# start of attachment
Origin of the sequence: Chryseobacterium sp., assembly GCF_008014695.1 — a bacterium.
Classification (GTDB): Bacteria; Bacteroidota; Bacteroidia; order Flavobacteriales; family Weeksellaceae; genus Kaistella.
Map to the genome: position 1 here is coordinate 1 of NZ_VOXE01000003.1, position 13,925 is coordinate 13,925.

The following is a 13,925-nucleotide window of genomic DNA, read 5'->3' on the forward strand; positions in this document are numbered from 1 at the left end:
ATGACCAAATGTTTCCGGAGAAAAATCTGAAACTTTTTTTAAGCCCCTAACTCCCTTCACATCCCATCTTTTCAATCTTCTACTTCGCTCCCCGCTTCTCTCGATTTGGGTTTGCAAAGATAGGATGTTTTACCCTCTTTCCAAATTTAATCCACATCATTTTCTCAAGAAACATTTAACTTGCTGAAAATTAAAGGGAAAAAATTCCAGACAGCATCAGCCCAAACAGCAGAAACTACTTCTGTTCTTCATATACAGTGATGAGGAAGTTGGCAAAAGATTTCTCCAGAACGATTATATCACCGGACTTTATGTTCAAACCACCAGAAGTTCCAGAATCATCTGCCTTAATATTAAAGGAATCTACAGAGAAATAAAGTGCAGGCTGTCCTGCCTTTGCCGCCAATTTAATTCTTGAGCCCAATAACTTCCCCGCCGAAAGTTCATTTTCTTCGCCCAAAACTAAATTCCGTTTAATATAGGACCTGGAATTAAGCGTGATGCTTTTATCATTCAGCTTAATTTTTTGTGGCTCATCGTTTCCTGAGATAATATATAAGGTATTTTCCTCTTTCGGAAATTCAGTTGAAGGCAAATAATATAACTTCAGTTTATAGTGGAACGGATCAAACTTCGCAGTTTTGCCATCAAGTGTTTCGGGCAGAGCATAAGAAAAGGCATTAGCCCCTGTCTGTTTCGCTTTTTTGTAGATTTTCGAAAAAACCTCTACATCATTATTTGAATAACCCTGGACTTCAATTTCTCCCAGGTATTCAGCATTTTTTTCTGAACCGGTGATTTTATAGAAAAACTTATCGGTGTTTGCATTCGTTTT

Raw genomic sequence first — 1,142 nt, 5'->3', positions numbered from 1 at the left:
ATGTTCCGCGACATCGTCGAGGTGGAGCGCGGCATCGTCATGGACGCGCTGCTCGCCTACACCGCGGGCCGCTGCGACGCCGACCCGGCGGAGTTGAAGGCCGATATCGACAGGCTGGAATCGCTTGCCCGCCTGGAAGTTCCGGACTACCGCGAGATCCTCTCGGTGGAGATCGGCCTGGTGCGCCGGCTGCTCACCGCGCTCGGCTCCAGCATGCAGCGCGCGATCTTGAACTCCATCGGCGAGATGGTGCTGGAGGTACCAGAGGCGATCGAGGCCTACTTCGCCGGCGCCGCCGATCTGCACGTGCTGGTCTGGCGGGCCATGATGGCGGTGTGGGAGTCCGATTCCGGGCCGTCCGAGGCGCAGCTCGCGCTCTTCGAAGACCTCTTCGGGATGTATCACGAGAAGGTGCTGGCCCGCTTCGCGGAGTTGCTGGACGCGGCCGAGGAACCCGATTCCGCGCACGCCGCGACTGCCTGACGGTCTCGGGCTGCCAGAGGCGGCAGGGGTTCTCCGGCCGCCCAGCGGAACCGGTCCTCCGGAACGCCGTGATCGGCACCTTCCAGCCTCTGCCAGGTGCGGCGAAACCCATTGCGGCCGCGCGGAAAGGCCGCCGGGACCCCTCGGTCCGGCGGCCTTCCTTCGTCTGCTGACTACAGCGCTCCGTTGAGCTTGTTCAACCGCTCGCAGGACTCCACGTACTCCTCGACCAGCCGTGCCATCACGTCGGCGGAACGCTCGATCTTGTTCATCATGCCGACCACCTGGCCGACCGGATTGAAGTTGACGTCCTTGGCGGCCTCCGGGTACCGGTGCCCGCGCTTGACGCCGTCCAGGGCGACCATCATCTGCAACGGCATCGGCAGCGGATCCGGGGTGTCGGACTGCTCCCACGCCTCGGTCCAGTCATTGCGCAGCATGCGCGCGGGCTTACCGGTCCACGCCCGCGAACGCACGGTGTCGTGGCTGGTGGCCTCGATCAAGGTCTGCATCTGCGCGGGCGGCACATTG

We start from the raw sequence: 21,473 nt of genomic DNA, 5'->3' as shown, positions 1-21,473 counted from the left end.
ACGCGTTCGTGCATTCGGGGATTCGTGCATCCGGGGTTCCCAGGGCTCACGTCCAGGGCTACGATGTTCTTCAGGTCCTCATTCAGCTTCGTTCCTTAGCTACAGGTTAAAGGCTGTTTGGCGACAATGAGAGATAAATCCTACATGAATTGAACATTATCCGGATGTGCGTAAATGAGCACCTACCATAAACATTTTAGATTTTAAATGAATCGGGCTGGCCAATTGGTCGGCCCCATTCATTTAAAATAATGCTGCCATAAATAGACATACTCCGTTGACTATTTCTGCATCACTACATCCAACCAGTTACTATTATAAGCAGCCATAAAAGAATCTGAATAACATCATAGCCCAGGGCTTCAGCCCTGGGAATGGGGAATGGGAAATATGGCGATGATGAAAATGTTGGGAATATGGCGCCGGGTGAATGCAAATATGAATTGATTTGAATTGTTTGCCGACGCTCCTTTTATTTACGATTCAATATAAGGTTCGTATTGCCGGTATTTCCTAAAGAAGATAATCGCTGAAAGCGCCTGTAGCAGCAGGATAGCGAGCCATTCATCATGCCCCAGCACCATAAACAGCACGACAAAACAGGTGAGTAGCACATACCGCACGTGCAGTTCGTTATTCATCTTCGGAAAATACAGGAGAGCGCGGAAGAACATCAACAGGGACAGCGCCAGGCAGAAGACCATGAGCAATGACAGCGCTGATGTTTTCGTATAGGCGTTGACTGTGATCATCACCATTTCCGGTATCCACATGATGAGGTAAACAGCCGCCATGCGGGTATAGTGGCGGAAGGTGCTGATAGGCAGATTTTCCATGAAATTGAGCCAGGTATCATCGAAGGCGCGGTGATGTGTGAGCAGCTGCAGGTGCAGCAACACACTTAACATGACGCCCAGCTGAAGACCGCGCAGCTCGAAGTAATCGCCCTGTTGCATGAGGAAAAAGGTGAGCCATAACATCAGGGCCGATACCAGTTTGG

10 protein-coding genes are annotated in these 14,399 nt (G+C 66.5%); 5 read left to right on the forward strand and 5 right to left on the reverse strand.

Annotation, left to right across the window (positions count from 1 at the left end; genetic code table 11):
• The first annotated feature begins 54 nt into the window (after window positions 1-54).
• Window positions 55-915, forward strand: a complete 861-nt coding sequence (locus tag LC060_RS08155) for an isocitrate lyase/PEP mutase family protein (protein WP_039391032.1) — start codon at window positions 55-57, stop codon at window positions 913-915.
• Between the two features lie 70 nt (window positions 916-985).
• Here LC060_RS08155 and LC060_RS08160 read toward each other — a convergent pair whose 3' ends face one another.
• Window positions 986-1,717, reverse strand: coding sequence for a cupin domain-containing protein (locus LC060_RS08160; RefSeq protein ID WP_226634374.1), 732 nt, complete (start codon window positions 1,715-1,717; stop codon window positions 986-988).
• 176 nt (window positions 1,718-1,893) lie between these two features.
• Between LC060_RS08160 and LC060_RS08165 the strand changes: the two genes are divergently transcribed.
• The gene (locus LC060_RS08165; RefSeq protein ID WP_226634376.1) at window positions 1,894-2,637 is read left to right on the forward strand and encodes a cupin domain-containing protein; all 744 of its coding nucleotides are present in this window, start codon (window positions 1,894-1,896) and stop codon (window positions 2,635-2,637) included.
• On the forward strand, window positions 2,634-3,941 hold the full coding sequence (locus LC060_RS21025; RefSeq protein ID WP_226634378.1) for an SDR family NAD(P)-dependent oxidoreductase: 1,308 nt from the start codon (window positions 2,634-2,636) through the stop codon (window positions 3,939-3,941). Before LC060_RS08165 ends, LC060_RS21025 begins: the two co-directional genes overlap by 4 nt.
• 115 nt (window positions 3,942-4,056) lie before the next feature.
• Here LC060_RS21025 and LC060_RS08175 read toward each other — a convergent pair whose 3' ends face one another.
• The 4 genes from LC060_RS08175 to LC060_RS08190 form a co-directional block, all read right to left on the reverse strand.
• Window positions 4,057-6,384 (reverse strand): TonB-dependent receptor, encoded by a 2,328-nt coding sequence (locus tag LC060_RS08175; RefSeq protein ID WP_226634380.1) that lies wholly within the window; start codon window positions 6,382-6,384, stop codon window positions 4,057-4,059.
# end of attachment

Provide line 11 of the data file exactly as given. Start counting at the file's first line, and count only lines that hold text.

Annotation, left to right across the window (positions count from 1 at the left end; genetic code table 11):